A 15-year-old adolescent boy without any past medical history was diagnosed with ITP 6 months back before presentation during evaluation of his hemorrhagic skin lesions over the right shin. He was found to have thrombocytopenic with platelet of 40,000 per cmm (reference range: 1.5–4.5 lac/cmm) and increased megakaryocytes count on bone marrow examination. He was treated with steroid and intravenous immunoglobulin (IVIg), resulting in a rapid platelet response; subsequently, he had cyclical moderate- to high-grade fever for 6–8 days with afebrile intervening period of 4–7 days. Fever was not associated with any chill, rigor or sweating, and any other localizing symptoms. In this period, he lost about 4 kg weight (baseline weight—55 kg).

On examination, he had pallor, few purpuric spots over bilateral legs, and mild hepatosplenomegaly without any bony tenderness or peripheral lymphadenopathy.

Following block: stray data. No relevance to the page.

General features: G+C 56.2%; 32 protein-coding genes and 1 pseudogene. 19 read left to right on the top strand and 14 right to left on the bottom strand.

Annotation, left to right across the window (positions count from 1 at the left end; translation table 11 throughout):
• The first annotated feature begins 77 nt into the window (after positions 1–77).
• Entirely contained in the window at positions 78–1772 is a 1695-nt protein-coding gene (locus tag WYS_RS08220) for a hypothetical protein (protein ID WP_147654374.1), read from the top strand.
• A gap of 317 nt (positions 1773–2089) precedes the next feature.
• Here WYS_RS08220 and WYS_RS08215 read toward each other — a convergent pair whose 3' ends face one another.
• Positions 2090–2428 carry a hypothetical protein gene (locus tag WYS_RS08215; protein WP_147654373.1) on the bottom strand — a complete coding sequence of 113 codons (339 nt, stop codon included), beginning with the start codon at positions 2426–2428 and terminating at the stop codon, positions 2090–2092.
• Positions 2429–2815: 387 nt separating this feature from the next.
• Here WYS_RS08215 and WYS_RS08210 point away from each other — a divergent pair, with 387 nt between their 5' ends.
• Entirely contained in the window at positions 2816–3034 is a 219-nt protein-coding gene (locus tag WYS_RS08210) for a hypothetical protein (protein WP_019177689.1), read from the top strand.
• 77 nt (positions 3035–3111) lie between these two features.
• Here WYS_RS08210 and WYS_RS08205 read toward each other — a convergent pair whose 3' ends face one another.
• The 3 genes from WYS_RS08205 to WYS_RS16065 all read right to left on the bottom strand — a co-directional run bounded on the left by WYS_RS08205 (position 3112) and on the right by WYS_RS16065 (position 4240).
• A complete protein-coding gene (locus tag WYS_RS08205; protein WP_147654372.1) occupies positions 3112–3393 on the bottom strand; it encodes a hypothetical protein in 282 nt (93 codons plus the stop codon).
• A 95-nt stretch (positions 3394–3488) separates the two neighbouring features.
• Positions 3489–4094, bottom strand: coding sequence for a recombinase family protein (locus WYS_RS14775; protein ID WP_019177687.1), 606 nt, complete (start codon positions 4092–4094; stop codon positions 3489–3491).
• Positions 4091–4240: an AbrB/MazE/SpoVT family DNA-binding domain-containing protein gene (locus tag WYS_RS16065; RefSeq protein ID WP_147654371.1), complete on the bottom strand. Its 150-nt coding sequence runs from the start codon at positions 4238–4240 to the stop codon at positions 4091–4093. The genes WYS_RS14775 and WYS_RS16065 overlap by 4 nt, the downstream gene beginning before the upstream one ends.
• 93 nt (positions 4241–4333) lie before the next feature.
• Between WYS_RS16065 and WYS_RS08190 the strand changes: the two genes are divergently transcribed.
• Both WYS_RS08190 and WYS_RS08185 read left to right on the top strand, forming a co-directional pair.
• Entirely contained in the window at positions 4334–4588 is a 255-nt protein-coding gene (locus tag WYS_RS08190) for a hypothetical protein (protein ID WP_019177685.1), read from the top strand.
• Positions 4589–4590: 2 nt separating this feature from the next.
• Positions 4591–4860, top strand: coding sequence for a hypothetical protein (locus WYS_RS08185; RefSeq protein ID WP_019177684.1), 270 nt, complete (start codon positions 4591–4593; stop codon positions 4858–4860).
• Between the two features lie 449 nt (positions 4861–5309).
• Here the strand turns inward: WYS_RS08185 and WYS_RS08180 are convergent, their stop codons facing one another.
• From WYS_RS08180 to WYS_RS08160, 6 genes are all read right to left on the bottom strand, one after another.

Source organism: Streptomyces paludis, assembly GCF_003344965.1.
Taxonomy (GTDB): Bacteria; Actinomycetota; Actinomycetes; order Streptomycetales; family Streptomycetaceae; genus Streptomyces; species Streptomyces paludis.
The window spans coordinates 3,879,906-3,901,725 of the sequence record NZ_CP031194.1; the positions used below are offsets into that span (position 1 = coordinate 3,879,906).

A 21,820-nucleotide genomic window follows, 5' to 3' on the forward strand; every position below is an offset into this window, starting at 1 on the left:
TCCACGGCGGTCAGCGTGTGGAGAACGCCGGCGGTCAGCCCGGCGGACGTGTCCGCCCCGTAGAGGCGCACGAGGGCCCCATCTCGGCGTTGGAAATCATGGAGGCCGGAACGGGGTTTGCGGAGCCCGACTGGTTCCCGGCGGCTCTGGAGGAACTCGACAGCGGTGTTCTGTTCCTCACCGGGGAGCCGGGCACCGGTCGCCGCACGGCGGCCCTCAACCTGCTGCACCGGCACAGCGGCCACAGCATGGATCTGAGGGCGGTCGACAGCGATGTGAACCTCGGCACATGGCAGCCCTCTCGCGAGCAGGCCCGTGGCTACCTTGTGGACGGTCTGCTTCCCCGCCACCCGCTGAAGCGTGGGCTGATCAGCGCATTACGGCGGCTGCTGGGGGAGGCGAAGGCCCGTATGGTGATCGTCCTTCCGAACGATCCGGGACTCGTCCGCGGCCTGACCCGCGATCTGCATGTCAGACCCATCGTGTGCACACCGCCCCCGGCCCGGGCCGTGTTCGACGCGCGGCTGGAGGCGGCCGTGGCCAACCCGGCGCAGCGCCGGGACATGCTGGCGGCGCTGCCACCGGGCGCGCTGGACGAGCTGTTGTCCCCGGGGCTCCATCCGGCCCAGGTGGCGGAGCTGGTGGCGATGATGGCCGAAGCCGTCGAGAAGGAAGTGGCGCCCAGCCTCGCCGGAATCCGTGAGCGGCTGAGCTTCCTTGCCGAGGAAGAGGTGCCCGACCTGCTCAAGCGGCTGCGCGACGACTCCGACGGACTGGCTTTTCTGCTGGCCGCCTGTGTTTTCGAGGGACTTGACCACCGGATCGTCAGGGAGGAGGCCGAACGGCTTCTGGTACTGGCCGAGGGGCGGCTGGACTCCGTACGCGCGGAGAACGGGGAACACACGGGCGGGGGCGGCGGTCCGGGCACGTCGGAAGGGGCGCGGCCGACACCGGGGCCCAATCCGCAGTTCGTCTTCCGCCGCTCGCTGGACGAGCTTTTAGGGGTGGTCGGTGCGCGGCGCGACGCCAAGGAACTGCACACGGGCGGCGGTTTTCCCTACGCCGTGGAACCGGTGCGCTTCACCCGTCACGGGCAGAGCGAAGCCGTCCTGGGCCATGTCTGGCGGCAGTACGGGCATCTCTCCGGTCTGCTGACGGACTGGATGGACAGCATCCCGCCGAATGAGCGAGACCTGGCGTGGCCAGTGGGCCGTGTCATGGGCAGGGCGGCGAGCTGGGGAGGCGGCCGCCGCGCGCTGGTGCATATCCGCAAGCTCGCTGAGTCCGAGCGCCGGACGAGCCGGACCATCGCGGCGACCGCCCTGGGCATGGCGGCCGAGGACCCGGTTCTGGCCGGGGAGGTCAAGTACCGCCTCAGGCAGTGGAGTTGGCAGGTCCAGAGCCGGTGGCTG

On investigation, pancytopenia was found on complete hemogram with high inflammatory markers (ESR 95 mm in 1st hour CRP—110 mg/dL), LDH (450 IU/L), and ferritin (1200 µg/L). Abdominal ultrasonography showed spleen was 16 cm and liver was 17 cm with normal echotexture. He also had high serum triglyceride (265 mg/dL), and his blood and urine were sterile. Bone marrow was reactive without any evidence of hemophagocytic or malignant cells. Taking into account his clinical presentation of intermittent pattern of fever, pancytopenia, and mild hepatosplenomegaly without any palpable lymphadenopathy, we thought of an autoimmune disease or a hematological malignancy. He had negative antinuclear antibodies, normal C3, C4 level, RA factor, and anti-CCP. Computed tomography (CT) scan of abdomen and thorax revealed multiple retroperitoneal, bilateral iliac, and mediastinal lymphadenopathy. On whole-body F-fluorodeoxyglucose positron emission tomography/computed tomography (FDG PET-CT) (Fig. 1A), there was metabolically active multiple lymphadenopathies in both sides of diaphragm—bilateral cervical (Dmax—1.18 cm, SUVmax—11.42), right axillary (Dmax—1.74 cm, SUVmax—19.97), mediastinal (Dmax—2.79 cm, SUVmax—20.61), abdominopelvic region (right external iliac lymph nodes showing increased FDG uptake, Dmax—2.91 cm, SUVmax—35.53), diffuse active huge splenomegaly (SUVmax—17.68), and no evidence of bone marrow involvement. To extend the investigation to reach the final diagnosis, we did CT-guided biopsy from right external iliac lymph nodes and excision biopsy from subcentric increased-FDG-uptake right cervical lymph node, but all of these revealed reactivity on histopathological examination. In the meantime, the patient developed severe pancytopenia with frequent cyclical high-grade fever, so to establish the suspicion of lymphoproliferative disease, the patient was sent for total splenectomy (Fig. 2). Histopathological examination of the splenic specimen revealed classical Hodgkin’s lymphoma (Fig. 3) was found to be positive with CD30, CD15, and Pax5, and negative for CD20, CD45 on immunohistochemistry. According to Ann Arbor staging, the patient was presented as Stage IIIA, and after that, he was put on doxorubicin hydrochloride (Adriamycin), bleomycin sulfate, vinblastine sulfate, and dacarbazine (ABVD regimen) for six cycles. After completion of three cycles of chemotherapy, restaging whole-body PET-CT scan showed complete remission (Fig. 1B).